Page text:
In order to provide a rounded view, the research draws on a review of the existing literature, an examination of existing ethical frameworks in social care and machine learning, and roundtable discussions with families with experience of children's social care, practitioners and other experts in the field.

This report is particularly timely, as these approaches are in use in a growing number of local authorities, with varying levels of deployment and transparency. What Works for Children’s Social Care commissioned this review of the ethics of the approach in response to public and sector concern about the absence of a bespoke ethical framework for children’s social care, as part of a broader programme of work around predictive analytics. The second component, a test of the efficacy of these approaches, is due to be published in the summer.

Michael Sanders, Executive Director of What Works for Children’s Social Care, said:

“At What Works for Children’s Social Care, we believe that we need to have an open and transparent debate about the use of predictive analytics and data science in children’s social care, and one that draws in the widest possible number of voices, armed with the best possible academic research. This report from the Rees Centre and The Alan Turing Institute is an important part of that debate and will help both the public, and local and national governments, to consider whether a particular course of action is the right one. ”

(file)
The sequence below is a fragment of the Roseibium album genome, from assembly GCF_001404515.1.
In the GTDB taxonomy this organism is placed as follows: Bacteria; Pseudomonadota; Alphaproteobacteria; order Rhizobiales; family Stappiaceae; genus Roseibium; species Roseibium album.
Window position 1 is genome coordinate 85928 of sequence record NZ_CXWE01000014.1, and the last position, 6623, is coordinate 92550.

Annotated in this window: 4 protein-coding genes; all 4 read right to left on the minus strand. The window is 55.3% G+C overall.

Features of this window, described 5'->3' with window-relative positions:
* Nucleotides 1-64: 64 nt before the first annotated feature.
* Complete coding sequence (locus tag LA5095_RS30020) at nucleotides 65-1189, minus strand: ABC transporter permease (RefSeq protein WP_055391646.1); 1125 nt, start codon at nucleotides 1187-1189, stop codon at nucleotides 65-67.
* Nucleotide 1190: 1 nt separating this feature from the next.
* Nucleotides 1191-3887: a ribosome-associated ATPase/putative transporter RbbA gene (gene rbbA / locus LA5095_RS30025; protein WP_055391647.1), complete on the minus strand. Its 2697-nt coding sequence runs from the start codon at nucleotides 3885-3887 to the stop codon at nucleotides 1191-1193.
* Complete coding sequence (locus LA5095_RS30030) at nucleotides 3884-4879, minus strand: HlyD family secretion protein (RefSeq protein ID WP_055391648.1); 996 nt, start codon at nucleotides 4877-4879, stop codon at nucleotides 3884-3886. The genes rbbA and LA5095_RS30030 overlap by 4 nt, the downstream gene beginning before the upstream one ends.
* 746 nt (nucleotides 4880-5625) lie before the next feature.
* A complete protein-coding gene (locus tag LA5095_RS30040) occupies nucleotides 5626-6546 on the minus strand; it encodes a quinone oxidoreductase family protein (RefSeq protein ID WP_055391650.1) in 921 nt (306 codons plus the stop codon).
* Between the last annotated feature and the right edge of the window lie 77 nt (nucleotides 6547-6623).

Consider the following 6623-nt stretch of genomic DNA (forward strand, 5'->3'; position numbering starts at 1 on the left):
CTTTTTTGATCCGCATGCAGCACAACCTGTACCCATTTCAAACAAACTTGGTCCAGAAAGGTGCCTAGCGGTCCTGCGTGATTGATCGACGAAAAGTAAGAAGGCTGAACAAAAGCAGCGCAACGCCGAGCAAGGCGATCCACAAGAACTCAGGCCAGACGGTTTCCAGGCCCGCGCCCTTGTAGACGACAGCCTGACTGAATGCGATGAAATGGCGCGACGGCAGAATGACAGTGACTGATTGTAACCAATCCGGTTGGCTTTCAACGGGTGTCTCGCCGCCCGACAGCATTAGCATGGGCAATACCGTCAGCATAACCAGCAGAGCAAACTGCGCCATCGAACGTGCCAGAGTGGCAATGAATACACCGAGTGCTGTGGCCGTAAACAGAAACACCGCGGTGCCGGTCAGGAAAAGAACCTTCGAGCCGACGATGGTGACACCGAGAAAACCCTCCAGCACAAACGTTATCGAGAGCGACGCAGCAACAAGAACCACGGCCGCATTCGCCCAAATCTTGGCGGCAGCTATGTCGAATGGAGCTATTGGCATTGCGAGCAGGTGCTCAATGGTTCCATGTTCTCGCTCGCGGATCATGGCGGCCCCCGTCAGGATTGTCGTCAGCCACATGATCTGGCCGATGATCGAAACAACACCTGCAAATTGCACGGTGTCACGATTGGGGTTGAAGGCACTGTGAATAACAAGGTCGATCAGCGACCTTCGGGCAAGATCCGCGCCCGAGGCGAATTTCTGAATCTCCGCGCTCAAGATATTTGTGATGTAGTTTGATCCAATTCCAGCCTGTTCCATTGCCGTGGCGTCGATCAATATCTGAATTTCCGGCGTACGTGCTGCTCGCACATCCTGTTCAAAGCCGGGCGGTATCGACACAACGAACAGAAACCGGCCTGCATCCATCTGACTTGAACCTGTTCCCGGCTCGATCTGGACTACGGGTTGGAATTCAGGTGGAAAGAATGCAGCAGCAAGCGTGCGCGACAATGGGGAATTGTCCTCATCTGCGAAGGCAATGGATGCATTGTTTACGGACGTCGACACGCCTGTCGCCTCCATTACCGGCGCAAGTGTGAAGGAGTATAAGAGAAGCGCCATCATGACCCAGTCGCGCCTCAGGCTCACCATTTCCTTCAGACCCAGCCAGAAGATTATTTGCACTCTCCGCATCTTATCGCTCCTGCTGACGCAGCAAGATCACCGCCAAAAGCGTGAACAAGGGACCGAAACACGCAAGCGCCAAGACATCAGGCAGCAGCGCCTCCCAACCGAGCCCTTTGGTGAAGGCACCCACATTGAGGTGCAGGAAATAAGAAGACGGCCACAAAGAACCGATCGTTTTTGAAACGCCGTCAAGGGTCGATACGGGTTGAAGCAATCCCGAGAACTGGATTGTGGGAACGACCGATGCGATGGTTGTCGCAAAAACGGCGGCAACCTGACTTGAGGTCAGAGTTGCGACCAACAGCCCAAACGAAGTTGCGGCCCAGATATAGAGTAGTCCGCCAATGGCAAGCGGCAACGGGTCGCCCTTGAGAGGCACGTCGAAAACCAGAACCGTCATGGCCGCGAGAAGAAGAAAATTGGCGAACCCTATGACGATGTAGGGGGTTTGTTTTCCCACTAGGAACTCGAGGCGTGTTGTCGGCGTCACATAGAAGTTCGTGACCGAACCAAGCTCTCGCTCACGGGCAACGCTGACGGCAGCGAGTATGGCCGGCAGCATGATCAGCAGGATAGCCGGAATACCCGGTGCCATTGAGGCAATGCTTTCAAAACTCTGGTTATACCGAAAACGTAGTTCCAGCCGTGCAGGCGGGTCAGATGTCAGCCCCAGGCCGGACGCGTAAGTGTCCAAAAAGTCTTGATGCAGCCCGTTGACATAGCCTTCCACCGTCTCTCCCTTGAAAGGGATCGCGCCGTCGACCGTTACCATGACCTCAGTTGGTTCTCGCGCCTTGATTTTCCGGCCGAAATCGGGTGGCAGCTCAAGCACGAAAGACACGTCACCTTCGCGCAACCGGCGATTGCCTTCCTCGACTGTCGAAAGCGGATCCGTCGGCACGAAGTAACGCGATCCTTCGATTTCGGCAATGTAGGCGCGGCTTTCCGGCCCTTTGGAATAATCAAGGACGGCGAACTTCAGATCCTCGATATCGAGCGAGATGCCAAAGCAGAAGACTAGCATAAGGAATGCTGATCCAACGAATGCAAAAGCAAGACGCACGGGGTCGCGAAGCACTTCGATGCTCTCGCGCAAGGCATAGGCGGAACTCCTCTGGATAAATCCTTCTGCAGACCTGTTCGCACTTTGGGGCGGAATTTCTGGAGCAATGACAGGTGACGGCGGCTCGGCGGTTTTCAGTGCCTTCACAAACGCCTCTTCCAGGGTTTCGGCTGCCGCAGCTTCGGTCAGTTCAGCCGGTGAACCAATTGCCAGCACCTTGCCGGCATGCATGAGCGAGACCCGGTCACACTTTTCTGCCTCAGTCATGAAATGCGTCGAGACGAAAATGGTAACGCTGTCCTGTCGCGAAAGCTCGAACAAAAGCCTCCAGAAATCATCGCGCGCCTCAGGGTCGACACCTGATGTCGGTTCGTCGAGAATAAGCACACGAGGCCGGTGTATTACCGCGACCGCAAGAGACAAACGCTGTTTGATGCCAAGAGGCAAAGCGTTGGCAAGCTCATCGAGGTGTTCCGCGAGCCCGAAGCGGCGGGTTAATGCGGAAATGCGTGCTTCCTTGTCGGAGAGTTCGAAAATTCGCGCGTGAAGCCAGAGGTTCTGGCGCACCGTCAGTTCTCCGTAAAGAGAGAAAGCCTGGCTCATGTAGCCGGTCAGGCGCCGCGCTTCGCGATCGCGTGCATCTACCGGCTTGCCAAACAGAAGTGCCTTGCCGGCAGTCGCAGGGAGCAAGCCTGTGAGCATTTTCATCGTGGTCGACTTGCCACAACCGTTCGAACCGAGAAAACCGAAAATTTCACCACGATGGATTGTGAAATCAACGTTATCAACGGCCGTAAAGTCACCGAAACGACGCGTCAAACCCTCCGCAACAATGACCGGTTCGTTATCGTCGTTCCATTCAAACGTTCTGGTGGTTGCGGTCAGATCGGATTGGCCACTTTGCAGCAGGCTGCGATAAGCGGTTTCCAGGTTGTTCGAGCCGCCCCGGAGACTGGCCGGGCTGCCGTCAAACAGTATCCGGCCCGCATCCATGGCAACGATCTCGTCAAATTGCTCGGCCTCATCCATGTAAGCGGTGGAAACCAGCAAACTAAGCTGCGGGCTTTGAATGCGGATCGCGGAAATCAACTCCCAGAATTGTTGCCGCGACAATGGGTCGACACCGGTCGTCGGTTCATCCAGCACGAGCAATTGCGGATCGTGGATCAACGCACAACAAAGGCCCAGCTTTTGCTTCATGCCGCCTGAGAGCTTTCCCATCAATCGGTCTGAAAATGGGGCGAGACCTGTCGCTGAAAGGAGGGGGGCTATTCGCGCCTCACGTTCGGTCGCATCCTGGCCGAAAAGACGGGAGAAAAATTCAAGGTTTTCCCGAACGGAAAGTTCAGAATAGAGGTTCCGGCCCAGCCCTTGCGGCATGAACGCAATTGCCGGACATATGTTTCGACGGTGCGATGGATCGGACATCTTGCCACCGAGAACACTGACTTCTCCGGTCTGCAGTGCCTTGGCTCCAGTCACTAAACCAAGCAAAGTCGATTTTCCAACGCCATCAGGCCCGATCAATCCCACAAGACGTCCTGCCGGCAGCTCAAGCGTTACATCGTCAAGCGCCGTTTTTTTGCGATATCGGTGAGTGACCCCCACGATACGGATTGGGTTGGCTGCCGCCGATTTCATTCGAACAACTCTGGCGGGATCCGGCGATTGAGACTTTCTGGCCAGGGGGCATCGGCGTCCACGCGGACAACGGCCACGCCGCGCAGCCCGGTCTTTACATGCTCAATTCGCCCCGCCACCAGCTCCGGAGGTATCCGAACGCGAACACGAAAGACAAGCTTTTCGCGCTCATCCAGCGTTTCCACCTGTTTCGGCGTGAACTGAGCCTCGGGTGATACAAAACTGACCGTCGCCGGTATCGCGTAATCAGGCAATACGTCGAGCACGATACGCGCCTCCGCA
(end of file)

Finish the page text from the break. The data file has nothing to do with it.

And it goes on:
Dr Lisa Holmes, Associate Professor at Oxford University and Director of the Rees Centre, said;

“I am delighted to see this report published. I hope that our findings, and in particular our recommendations, can help to ensure that ethical considerations feature in discussions and decisions about the use of machine learning in children's social care.”

Dr David Leslie, Ethics Fellow, The Alan Turing Institute, said:

“In undertaking this ethics review, we are extremely fortunate to have drawn upon the insights of practitioners, data scientists, and families with lived experience of children’s social care. As the use of machine learning systems in this sector continues to grow, it will become more and more important for those most personally and professionally impacted by them to come together to steer these technologies’ prospects and to navigate their challenges. More than anything else, this ethics review stresses the need for well-informed and inclusive participation to achieve this end and to steward the potential of machine learning systems to significantly advance public welfare and the social good.”




Full report

What Works for Children’s Social Care

Notes to editors